As part of the series looking at roads featuring in major races, here’s a look at Yamabushi pass. Neither household name, nor familiar in the peloton, this is the first major climb of the 2020 Olympic road races and an ideal day’s ride out of Tokyo too.
The Route: National Route 413 starts just outside Sagamihara and climbs the Dōshi valley to the Yamabushi pass at 1,100m above sea level. It is 38km long with 1,143m of vertical gain.
The Feel: By some measures Tokyo is the biggest urban area on the planet and once you turn onto the 413 it feels rural, the switch is sudden. Almost, as there’s a waste plant on your left with refuse trucks buzzing in and out like worker bees. You could almost hold your breath to pass. The road dips down but isn’t this is supposed to be a climb? The average gradient here is deceiving, the road rises and falls more than the profile suggests and the first half has several short climbs and descents. The valley here is wide with small farms beside the road, the soil raised into neat rows, one of many micro differences between a ride here and Europe. Often the Dōshi river is obscured by the trees or the sheer drop down below but you cross several giant bridges which invite you to stop and peer down at the water, as clear as junmai daiginjo sake.
The village of Dōshi is both the halfway point and the start: halfway probably in time to the pass ahead; the start because the climbing picks up here. The village is elongated along but there’s not much for the visitor. A large banner hangs outside the town hall boasting it’s an Olympic venue.
As you leave there’s a small convenience store but if you want to stop, press on because soon there’s a Michi-no-Eki, a roadside station in English, and designed for the motorist or coach tour to pull over, stop, rest and eat. Widespread in Japan, they’re designed to have a local feel, perhaps the architecture and certainly the food for sale and if the raw vegetables aren’t ideal, various rice-based snacks and confectioneries are. There’s a bank of vending machines outside selling drinks. It’s ideal for the passing cyclist to fill up bidons and pockets. Is the bear mascot above that greets visitors here a cyclist?
Onwards and the slope picks up, but it’s only 3-4% rather than the usual 1-2% so far and all on the same smooth tarmac but there are fewer buildings. It’s lined by pines and cedar trees and has a wilder feel, you’ll smell damp forest and spot scary mukade centipedes on the road, the white water torrent on your left is now just a stream. The slope picks up towards the top and there’s a wide hairpin bend and the end of the climb is in sight.
This isn’t a pass you go over, but through. There’s a short tunnel with concrete surface indented with groves just about the right size to sink your tires in, they’re not deep like tram tracks, nor the “valley of death” on a betonweg but enough to preoccupy you and influence steering. Emerge from the tunnel and you can stop to put on a jacket or gilet if it’s cold but the descent down is short, you’ve reached a plateau. Oddly the roadside is littered with tennis courts, most of which look abandoned. What happened? A tennis boom that turned to bust? A weird tax break? Just as you ponder this the road bends and Mount Fuji comes into sight and the stunning view of the vast conical volcano takes over your mind, it’s mesmerising, both beautiful and ominous.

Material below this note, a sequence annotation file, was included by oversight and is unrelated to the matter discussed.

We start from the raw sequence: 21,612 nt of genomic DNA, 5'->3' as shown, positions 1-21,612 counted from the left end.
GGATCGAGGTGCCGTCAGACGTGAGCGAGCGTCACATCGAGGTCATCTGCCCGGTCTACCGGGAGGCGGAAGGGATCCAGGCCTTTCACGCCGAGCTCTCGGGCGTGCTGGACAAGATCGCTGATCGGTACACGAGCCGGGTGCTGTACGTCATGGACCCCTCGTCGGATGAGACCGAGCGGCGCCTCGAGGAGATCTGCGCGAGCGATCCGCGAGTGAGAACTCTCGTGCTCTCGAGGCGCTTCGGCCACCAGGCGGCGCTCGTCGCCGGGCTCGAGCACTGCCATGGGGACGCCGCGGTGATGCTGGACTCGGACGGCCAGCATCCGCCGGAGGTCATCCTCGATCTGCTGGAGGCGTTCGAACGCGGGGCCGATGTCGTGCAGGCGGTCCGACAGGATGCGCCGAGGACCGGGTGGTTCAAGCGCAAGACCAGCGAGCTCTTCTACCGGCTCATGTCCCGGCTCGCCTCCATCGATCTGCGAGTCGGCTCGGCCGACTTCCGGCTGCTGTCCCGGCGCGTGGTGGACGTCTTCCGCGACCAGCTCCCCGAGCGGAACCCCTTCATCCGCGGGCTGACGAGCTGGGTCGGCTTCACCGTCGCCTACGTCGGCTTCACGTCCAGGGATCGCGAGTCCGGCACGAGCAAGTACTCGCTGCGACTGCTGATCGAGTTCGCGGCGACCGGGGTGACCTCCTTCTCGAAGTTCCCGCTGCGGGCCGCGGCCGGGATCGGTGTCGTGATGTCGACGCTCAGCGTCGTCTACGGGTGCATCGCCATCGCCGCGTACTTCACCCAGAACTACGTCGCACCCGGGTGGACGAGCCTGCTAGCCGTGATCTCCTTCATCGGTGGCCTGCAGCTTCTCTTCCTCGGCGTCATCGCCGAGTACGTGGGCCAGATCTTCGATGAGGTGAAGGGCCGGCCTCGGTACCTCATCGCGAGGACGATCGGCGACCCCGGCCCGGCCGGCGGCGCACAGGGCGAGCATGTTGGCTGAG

The Verdict: a long climb but not a difficult one. It doesn’t look decisive for the Olympics but it’s over 1,000m of vertical gain early in the race and it’s the sort of climb where the strong teams will each use up a rider to set the pace. For the local or the visitor it’s strategic if you’re in Tokyo and want a ride into the mountains, it’s scenic but busy on weekends.
Ride more: keep going and you pass the countless tennis courts and the Marriot hotel – a likely base for teams racing the Olympics – and reach Lake Yamanaka and you can take other roads to the north (say Otsuki and the railway line) or south towards Hakone, or just ride back down turning the long climb into a shorter descent.
You can also take an scenic detour, turn off the 413 in Hokyoji (宝鏡寺) and you cross the Dōshi river with spectacular views of the river and then climb up a quieter road – passing the Team UKYO service course – and then the Dōshi dam before you can rejoin the 413 again.
History: I couldn’t find out if this has been used before in a race like the Tour of Japan but so it’s the future that puts it on the map given the 2020 Olympic road race will go through. It’s the first climb of the race – labelled Doushi road above – and both the men and women’s pelotons will climb it, unlike some other parts of the course. The race finishes far from Tokyo but for reasons of municipal pride and politics it has to start in the suburbs meaning a procession across uneventful roads before the Tama hills and then out to this climb.
Name: Yamabushi pass gets its name from the ascetic mountain priests and hermits of Japan. yamabushi (山伏) means mountain and to prostrate oneself, it’s for those who bow before the mountain, this blog’s kindred spirits. There’s a following today in Japan, many lay practitioners will dress in the white robes and participate in various activities, such as chanting while sitting under an icy waterfall, less appealing. These people have an intense and comprehensive appreciation of the mountains.
Travel and access: it starts 50km outside of central Tokyo and a long ride given all the junctions, traffic lights and more if you were staying in town but the traffic is safe, it’s not Copenhagen or Amsterday but it’s not far off at times with many locals on mamachari bikes. You can take your bike on any train in Japan as long as you pack it in a “rinko bag”, a small unpadded sack, normally you remove one or both wheels and some bags fold up small enough to fit in a jersey pocket or you can stash it in a coin locker at the station.